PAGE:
Chilean fruit exporters prefer ships to planes

Shipping companies, which have gradually expanded their market share over air cargo operators, have pushed the battle lines further to the traditional strength of the cargo planes of higher quality fresh produce amid tighter regulations to control pests and better technology.

The companies that used to send fresh produce from Australia and New Zealand to China and other parts of Asia in aeroplanes are now exploring the option of switching to ship. The higher pest control standards imposed by countries such as China and the United States require that the perishable products be kept in cold chambers for twelve or fourteen days before reaching their destination, undermining the time advantage that delivering via air had.

"Even if we exported by plane, the produce would still have to undergo cold sterilization at some point before entering the country," said Glenn Turner, CEO of the logistics firm Fresh Trust. "However, if we ship by sea, the cold treatment can be performed during the trip, saving exporters time and money," he added.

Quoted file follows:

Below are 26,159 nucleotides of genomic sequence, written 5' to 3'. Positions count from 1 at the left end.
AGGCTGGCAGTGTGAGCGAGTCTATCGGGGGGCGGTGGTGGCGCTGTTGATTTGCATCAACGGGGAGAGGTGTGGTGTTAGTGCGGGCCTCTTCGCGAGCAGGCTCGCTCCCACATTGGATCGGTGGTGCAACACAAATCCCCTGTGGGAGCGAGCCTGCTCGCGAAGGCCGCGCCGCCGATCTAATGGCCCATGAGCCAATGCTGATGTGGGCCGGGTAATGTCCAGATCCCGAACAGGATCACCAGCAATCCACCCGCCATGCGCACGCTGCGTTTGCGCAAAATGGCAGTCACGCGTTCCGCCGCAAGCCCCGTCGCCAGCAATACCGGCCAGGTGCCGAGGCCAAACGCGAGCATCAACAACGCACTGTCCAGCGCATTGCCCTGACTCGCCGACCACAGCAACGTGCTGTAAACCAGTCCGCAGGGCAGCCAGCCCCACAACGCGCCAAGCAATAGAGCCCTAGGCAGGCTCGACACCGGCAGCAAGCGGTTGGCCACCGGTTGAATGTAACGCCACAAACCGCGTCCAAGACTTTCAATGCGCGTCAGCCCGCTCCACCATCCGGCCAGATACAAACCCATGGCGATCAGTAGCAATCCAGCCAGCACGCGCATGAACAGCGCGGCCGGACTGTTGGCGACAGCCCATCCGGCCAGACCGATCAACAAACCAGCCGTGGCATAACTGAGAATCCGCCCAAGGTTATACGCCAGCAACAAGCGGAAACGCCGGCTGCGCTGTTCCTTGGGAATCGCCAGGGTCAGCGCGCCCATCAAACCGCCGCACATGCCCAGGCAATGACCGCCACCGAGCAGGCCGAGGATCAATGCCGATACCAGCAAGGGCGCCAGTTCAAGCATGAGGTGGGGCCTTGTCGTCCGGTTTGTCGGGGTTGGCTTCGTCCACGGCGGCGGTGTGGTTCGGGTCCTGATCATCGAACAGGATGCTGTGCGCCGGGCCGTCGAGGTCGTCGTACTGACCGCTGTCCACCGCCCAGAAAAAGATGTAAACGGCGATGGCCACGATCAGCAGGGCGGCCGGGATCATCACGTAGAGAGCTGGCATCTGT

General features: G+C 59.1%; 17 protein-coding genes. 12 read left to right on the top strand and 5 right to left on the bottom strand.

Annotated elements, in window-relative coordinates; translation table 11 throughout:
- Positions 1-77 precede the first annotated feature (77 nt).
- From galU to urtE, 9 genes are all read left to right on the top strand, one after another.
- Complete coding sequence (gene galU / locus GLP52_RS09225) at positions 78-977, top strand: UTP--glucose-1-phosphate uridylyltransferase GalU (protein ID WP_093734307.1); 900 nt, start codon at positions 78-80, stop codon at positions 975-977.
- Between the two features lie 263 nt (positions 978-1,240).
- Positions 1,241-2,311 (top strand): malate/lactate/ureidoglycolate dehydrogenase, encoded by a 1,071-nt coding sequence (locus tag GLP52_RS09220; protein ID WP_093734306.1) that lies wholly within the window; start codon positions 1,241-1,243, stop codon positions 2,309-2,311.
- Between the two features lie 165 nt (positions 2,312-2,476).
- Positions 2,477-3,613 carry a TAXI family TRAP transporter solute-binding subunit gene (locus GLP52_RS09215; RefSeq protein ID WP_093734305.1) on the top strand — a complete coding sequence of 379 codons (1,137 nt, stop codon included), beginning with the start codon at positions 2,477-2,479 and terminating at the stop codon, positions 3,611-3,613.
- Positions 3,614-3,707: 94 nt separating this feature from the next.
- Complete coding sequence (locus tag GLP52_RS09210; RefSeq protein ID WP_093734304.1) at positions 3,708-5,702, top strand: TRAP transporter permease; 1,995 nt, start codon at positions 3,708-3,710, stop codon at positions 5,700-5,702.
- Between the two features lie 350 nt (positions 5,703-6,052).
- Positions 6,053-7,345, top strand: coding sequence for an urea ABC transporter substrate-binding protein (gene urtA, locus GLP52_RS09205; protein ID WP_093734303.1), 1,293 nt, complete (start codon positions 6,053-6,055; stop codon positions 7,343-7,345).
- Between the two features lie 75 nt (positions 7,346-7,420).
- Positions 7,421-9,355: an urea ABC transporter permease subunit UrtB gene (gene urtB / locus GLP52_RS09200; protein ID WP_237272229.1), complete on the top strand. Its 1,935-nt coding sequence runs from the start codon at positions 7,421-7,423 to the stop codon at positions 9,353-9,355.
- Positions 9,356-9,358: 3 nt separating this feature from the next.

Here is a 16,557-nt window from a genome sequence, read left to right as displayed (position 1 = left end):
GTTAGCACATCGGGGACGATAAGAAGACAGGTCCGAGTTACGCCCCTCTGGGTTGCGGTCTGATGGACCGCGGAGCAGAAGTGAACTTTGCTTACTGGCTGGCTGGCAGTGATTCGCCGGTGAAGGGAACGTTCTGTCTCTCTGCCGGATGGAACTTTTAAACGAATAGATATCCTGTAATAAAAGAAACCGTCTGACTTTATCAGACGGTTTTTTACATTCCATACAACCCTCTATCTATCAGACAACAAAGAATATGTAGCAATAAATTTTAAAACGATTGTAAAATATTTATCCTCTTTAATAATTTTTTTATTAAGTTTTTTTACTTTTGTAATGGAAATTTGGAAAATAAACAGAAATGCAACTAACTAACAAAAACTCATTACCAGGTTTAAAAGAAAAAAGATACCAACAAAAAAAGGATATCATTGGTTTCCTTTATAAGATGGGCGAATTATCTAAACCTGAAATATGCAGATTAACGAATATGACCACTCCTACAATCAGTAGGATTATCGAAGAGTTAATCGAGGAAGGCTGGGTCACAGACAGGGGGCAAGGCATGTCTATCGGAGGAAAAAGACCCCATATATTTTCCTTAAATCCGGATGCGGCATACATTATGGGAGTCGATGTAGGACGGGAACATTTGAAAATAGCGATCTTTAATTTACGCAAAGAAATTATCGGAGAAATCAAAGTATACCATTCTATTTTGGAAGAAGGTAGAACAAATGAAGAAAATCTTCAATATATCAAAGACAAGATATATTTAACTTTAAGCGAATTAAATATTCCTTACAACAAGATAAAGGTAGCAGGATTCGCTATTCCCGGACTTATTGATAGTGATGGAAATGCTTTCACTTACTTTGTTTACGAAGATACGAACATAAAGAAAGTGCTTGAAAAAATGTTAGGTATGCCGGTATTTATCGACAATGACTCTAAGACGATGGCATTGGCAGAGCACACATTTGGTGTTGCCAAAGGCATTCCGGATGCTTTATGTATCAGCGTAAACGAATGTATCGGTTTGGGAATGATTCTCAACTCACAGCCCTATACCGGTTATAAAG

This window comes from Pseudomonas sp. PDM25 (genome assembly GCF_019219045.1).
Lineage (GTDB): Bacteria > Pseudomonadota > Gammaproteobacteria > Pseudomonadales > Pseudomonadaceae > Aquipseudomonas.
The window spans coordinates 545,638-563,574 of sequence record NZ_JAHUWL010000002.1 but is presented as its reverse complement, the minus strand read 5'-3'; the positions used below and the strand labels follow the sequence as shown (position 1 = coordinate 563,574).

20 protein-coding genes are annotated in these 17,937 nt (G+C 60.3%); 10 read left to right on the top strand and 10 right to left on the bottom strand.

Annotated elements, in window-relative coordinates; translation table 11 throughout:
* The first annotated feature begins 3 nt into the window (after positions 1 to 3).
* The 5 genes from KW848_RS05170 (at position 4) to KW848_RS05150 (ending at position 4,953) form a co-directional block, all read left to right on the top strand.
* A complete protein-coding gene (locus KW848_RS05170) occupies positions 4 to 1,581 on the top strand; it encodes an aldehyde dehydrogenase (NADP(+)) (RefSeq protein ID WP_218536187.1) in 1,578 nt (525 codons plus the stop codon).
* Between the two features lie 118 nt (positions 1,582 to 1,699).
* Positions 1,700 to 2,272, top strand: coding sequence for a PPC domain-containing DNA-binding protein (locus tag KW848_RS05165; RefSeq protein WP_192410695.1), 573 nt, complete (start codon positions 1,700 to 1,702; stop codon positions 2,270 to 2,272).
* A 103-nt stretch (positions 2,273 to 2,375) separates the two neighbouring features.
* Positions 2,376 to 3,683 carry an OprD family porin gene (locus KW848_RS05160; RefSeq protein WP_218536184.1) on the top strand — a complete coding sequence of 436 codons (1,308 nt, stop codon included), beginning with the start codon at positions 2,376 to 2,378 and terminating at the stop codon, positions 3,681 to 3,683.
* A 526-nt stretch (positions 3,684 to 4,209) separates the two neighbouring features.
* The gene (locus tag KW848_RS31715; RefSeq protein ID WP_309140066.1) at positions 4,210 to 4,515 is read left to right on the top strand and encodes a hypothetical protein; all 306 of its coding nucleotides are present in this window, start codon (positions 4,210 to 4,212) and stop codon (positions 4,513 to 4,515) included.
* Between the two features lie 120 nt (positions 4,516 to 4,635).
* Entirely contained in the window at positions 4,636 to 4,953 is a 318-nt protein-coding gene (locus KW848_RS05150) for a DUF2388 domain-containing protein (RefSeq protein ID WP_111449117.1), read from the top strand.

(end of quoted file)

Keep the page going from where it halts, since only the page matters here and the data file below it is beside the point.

Shipping charges for items like fruits and vegetables were between 0.16 and 0.18 dollars per kilo on average, according to Turner, against an airfreight rate of $ 1 per kilo. "Exporters in Australia and the U.S. might consider delivering more goods by ship in the future, as they face a huge price competition from Latin American exporters." Some countries like Chile and Argentina prefer Asia over the U.S. and Europe, they send tons of cherries and raspberries to China at a price lower than their counterparts in Australia and the USA. Cherries from the USA and Australia are exported by air to China as the fruits arrive on destination fresh and at a reasonable price because there are frequent flights at low fares.


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